Foley's arrival at the Force was something of a surprise given that the Waratahs were still keen to keep him despite his nightmare run in the latter part of his first year in charge. The former Bath coach and Wallaby hooker seems to have been a hit in his short time with his new side but you'll get long odds on them finishing anywhere near the play offs.
Losing Wallaby openside David Pocock to the Brumbies and Nathan 'Mr Force' Sharpe to retirement are massive blows that a side already shy on star names could really have done without. Former All Black scrum-half Alby Matthewson and Wallaby lock Hugh McMeniman could prove to be astute signings but the overall quality of the squad looks a little below par, even with the return from injury of back rower Ben McCalman.
The Force face an uphill battle after losing David Pocock to the Brumbies during the off season
As for Foley's old side, the mood certainly appears upbeat within the Waratahs camp. Cheika has spoken repeatedly about giving the people of NSW a side team to be proud of and the work ethic he's been promoting suggests that really could be the case this year.
With 13 Wallaby squad members within their ranks, there's no questioning the quality of the group - the key will be whether Cheika can persuade them to blend together better and get his own ideas and strategies across quickly enough.
Israel Folau's brace of tries on his debut last weekend suggest a bright future for the code jumper but it's the addition of Michael Hooper that could prove to be the biggest plus of the pre-season. If the Wallaby newcomer can win enough ball to keep the Waratahs backline on the front foot, Cheika might - just might - be able to add the southern hemisphere crown to the European title he won with Leinster in 2009.
While the Waratahs will fancy their chances of challenging for top honours this time around, the Reds faithful will almost demand it. Winning the Australian Conference and reaching the knockout stages was seen as a 'so, so' season but the return from the injury of their key men means that more will be expected in 2013. Winning the title in such style two years ago showed that they are every bit as good as the best New Zealand and South Africa can offer and their decision to opt against major alterations to their squad suggests that they're looking for more of the same rather than a radical change in direction despite Grahams' arrival.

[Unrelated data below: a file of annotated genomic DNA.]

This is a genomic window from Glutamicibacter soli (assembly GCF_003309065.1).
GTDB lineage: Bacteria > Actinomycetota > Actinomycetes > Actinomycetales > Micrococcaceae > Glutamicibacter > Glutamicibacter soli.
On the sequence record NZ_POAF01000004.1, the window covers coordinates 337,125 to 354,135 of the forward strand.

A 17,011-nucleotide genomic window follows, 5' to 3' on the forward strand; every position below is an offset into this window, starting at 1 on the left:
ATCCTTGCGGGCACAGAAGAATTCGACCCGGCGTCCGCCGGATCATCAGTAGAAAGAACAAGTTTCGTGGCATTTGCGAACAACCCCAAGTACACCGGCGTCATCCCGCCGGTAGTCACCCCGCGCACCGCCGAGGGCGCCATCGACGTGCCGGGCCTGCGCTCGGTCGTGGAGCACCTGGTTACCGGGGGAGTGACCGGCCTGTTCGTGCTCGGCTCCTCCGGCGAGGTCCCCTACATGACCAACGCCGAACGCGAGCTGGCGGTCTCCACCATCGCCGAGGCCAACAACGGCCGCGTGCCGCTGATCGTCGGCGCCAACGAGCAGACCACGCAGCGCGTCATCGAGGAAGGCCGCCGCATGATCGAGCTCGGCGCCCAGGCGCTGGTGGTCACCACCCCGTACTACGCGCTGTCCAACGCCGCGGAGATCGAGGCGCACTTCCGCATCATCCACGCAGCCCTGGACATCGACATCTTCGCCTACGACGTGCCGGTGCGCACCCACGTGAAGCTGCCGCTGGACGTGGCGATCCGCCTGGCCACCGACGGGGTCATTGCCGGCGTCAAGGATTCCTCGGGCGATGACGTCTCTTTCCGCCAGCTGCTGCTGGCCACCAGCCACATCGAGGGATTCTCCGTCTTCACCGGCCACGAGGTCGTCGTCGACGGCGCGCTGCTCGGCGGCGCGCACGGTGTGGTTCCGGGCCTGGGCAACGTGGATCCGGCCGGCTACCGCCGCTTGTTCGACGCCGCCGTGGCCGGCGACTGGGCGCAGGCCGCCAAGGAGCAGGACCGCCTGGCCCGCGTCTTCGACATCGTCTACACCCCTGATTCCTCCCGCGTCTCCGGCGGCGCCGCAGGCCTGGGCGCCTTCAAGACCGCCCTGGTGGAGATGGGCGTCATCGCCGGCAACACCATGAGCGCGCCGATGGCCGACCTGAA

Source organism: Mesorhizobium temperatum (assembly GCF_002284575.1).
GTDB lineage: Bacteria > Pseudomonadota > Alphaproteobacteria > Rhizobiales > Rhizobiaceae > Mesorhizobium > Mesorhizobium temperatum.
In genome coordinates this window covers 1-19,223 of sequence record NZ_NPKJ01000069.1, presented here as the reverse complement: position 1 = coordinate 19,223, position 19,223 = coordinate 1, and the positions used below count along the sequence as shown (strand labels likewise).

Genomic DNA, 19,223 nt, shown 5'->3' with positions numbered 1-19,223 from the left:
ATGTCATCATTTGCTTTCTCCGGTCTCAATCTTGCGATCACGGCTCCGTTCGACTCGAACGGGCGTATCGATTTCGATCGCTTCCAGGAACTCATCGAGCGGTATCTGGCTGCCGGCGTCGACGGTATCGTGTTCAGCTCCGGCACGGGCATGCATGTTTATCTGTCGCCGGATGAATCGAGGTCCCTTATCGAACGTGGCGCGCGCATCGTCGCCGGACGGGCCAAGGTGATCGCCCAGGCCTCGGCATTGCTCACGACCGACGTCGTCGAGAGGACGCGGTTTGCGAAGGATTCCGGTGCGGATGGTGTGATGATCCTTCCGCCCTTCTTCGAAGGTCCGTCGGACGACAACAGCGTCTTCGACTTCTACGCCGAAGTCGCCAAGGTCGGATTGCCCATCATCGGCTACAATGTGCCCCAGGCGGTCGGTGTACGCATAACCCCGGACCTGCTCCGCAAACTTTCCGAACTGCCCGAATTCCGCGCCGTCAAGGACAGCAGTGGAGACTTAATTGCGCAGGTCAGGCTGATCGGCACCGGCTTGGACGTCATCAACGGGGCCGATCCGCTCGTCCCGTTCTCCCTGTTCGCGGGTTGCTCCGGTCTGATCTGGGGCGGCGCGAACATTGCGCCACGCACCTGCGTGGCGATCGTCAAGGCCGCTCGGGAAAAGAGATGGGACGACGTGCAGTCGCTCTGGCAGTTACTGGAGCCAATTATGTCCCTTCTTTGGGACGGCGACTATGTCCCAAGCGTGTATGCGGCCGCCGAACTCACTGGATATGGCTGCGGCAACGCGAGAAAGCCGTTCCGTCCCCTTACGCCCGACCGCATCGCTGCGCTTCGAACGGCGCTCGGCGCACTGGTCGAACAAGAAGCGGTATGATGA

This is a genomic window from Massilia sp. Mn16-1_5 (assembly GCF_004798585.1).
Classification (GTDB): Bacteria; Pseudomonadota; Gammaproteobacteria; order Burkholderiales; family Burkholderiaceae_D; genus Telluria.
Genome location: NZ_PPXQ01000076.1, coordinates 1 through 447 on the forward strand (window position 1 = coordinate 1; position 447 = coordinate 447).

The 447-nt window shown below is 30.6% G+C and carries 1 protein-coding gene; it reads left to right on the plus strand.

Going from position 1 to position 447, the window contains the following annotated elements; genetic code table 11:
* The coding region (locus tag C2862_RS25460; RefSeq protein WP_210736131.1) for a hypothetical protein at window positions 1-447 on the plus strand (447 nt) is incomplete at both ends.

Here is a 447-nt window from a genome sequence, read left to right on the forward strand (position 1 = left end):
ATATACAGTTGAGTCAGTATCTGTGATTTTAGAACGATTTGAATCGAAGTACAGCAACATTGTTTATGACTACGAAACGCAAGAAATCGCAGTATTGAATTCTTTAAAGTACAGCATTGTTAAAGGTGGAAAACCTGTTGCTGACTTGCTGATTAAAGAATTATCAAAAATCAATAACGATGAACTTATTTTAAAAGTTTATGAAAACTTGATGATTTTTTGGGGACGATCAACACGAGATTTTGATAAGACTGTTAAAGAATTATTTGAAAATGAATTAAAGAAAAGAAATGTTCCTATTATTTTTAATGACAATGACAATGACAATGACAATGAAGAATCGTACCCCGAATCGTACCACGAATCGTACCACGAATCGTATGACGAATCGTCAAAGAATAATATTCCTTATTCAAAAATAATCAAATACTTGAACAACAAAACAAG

The Brumbies might not have a new boss but the signing of Pocock is a huge boost, while White's second season in charge promises to be even more impressive than his first if the noises coming out of Canberra are anything to go by. If Christian Lealiifano can kick on from where he left off prior to a season-ending injury, the Brumbies could be set for bigger things this year. While we wouldn't advise putting your mortgage on seeing them repeat their championship winning campaigns of 2001 and 2004, we'd expect them to be in the mix if Pocock can mirror the impact he has on his country with his new club.
As for the Rebels, having James O'Connor and Kurtley Beale fit to play alongside each was a very rare luxury last time out so simply selecting the pair to perform in tandem in 2013 could have a major impact on their fortunes in their third season of Super Rugby. Throw in the marquee signing of Wallaby blindside Scott Higginbotham and the fact that the foundations of the franchise are now well and truly set and you'll see that hopes are high in Melbourne for more than the customary few good wins sandwiched by far too many losses.
Nick Phipps (left) will hope James O'Connor and Kurtley Beale can inspire the Rebels to success
For an indepth look at the possible fortunes of all five Aussie franchises, check out our 'What lies ahead' series. We've already assessed the prospects of the Force, Reds, Waratahs and Brumbies as they get ready to face the Lions in June and we'll be finishing our previews with a look at the Rebels next week.